Concerns are growing over the fate of a sprawling water infrastructure package, even as staffers in both chambers insist negotiations are fruitful and moving forward.
Despite a seemingly endless era of upheaval – a surging pandemic, contentious election cycle and racial strife – we still have the responsibility to address pressing issues that cannot wait for calmer times. The future of California’s water is one of those issues. While collaboration and relationship building have been made even more challenging due to distancing required by COVID-19, we believe that water is an issue where we can rise above party lines and entrenched perspectives.
Padre Dam Municipal Water District’s leadership in the development of water reuse as well as its strong workplace culture received national recognition with a 2020 Utility of the Future Today award. The award honors substantial excellence in the operation of water sector services.
“We are honored to be recognized as a groundbreaking agency in the area of water reuse,” said Allen Carlisle, Padre Dam general manager and CEO. “This distinction highlights our ongoing commitment to innovative improvements in service of our customers.”
How should power over water decisions in San Diego be divided?
Should the city of San Diego, which represents almost 40 percent of the region’s water consumers, have the most sway?
Or should smaller cities be on equal footing when the outcome of a decision could harm towns with less people and money?
That is the question facing San Diego County Water Authority once again, after the latest vote over a $5 billion duplicate pipeline to the Colorado River. Directors voted down spending $1.7 million more to study the project further, in raw numbers. Twenty of the agency’s 36 directors said no to the pipeline, and 14 said yes.
In a letter to President-elect Joe Biden last week, the American Water Works Association urged the incoming administration to prioritize COVID-19 relief for water utilities and investment for the overall water infrastructure sector.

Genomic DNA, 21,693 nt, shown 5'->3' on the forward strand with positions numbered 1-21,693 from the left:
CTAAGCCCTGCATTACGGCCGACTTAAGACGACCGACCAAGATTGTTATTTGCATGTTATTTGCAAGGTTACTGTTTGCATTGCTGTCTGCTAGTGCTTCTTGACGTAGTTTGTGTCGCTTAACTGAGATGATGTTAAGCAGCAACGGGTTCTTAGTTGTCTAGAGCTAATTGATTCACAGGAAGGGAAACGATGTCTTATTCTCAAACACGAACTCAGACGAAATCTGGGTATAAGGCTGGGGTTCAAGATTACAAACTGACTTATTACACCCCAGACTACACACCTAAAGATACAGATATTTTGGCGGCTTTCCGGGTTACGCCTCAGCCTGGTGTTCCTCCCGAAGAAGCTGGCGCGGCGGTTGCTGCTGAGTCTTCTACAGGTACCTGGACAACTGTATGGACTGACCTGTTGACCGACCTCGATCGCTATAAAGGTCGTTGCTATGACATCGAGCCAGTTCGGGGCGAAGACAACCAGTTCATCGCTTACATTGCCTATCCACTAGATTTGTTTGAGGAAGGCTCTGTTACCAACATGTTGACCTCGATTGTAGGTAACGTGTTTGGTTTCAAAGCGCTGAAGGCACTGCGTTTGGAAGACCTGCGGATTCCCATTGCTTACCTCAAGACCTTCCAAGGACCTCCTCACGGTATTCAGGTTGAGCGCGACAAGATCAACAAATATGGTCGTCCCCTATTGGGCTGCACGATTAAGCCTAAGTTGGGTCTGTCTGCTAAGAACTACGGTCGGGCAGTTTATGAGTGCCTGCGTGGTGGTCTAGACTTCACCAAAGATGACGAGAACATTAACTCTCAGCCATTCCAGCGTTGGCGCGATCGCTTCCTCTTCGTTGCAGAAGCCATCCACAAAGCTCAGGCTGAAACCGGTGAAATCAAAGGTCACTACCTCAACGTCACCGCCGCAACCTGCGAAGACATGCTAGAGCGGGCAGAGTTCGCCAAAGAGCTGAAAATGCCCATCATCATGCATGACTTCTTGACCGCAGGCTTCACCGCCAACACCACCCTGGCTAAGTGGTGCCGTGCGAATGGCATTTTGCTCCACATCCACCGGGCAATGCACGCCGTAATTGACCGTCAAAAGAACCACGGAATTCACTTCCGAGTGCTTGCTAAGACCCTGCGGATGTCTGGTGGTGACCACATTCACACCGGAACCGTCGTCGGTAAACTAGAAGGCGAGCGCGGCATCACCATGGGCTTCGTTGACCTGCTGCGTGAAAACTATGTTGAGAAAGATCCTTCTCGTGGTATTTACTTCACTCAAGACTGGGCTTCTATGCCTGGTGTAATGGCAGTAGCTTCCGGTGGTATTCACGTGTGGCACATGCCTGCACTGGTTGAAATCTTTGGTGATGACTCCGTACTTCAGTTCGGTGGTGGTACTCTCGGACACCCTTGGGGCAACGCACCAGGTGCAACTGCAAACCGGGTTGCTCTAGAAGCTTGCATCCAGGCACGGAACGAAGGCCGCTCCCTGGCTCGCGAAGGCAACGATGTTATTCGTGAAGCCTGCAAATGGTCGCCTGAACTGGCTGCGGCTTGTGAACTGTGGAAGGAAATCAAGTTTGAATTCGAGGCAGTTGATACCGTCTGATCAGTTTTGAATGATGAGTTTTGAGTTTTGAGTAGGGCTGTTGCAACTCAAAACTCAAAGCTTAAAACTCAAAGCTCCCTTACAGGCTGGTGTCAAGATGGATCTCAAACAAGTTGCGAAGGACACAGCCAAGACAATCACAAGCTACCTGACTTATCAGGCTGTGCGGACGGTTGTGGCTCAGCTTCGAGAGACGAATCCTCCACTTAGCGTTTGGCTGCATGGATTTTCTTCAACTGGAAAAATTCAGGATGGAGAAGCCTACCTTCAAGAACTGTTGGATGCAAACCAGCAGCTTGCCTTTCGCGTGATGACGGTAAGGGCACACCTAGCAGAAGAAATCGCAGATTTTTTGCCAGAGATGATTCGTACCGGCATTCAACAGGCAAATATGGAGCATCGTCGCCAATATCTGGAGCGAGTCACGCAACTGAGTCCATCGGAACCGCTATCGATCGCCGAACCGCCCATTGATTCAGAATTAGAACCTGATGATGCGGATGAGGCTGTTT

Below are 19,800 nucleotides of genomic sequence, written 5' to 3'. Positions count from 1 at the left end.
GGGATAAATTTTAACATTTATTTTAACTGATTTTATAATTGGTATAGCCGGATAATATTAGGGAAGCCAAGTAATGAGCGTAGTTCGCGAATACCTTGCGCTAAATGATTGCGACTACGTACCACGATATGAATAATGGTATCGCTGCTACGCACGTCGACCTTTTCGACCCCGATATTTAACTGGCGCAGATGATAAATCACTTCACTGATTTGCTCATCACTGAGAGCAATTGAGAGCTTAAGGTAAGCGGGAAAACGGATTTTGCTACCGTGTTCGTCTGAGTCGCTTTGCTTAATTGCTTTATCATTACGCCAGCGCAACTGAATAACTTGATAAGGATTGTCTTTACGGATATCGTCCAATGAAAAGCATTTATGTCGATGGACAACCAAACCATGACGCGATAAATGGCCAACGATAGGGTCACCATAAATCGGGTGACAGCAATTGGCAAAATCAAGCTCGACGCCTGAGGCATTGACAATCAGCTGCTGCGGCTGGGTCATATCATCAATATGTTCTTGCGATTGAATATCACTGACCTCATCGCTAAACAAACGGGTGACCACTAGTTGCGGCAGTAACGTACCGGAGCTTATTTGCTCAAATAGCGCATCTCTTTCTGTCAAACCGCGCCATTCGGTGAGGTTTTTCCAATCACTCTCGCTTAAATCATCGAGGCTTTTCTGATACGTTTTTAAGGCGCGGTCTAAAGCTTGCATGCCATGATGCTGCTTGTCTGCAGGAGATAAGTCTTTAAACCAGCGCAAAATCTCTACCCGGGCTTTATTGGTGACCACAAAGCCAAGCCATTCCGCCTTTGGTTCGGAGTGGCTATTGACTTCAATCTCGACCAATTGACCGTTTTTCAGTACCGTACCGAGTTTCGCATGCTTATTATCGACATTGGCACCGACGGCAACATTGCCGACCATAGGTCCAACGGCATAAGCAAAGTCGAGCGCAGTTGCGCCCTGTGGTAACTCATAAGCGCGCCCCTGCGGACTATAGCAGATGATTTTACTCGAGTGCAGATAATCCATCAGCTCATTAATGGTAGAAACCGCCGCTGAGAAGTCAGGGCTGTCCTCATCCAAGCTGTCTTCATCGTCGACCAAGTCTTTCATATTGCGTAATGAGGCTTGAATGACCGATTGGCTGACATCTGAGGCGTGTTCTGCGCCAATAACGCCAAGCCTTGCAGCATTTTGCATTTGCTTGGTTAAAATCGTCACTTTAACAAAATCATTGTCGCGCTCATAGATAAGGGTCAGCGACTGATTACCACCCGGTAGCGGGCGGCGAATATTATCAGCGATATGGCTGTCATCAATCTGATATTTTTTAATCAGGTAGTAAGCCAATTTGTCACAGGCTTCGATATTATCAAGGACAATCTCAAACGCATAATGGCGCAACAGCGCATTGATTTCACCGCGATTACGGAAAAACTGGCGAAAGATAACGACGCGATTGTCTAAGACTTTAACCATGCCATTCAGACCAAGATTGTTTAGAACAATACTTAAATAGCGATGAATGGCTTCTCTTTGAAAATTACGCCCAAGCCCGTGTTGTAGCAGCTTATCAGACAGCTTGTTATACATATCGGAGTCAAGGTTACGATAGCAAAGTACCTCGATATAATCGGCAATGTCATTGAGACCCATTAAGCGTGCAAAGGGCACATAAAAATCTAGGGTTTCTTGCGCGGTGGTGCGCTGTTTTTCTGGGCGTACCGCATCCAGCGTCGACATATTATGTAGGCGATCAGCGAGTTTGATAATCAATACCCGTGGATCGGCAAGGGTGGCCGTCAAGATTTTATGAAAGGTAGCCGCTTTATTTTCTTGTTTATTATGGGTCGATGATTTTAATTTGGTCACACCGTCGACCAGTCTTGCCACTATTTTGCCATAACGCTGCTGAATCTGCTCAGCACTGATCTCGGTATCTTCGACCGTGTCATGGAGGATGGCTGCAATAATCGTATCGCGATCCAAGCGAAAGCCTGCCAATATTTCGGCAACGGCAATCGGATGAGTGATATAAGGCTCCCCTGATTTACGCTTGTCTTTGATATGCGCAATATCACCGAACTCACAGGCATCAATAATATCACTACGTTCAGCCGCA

The letter, authored by association president Melissa Elliott, cites AWWA research that revenue shortfalls at U.S. drinking water utilities may reduce economic activity by $32.7 billion and cost 75,000 to 90,000 private-sector jobs. Drinking water utilities are expected to see revenues from customer payments drop by nearly $14 billion, according to AWWA estimates. This is the result of the elimination of water shutoffs for non-payment, increased late payments due to high unemployment, reductions in non-residential water demands, and the addition of fewer new customers due to economic stagnation.
Things got a little wild at the San Diego County Water Authority meeting last week when its 36 directors argued over whether they should spend more money studying a controversial $5 billion pipeline to the Colorado River.
Outrage after leaders apparently skipped over female directors waiting to add comments during a discussion period sparked some to change their vote on the matter.
Lake Miramar, a longtime recreational oasis celebrating its 60th anniversary this year, is about to become a key part of San Diego’s new $5 billion Pure Water system that will boost the city’s water independence by recycling treated sewage.
The last of San Diego’s nine city reservoirs to be built, Lake Miramar attracts an estimated 100,000 people a year for jogging, biking, fishing, boating, picnicking and other activities.
The San Diego County Water Authority’s Board of Directors authorized staff to launch the next phase of a study assessing options for long-term water deliveries to sustain the region’s economy and quality of life.
The decision follows months of community dialogue about Phase A of the Regional Conveyance System Study, which was released in August. The study demonstrated the technical viability and economic competitiveness of two routes for an aqueduct to transport the Water Authority’s independent, high-priority Colorado River water to San Diego County.
A top State Water Resources Control Board administrator is “strongly encouraging” California American Water to “resolve disputes” and pursue both short-term and long-term water supply solutions for the Monterey Peninsula while pointing out that the Carmel River aquifer pumping cutback order deadline at the end of next year is approaching with no additional water supply project expected to be operational by then.
The Poway City Council approved several initial steps at Tuesday night’s meeting which could lead to a massive water improvement program for the city. The improvement program, if completed, would be the largest capital improvement program Poway has ever undertaken, said Shadi Sami, principal civil engineer for the city.
The program consists of several parts, but would ultimately replace the city’s existing, decades-old clear well with new storage reservoirs. It would also connect the city with the San Diego Water Authority’s treated water, creating treated water pipelines, a pump station and forebay. Currently, Poway only receives raw water from the SDCWA.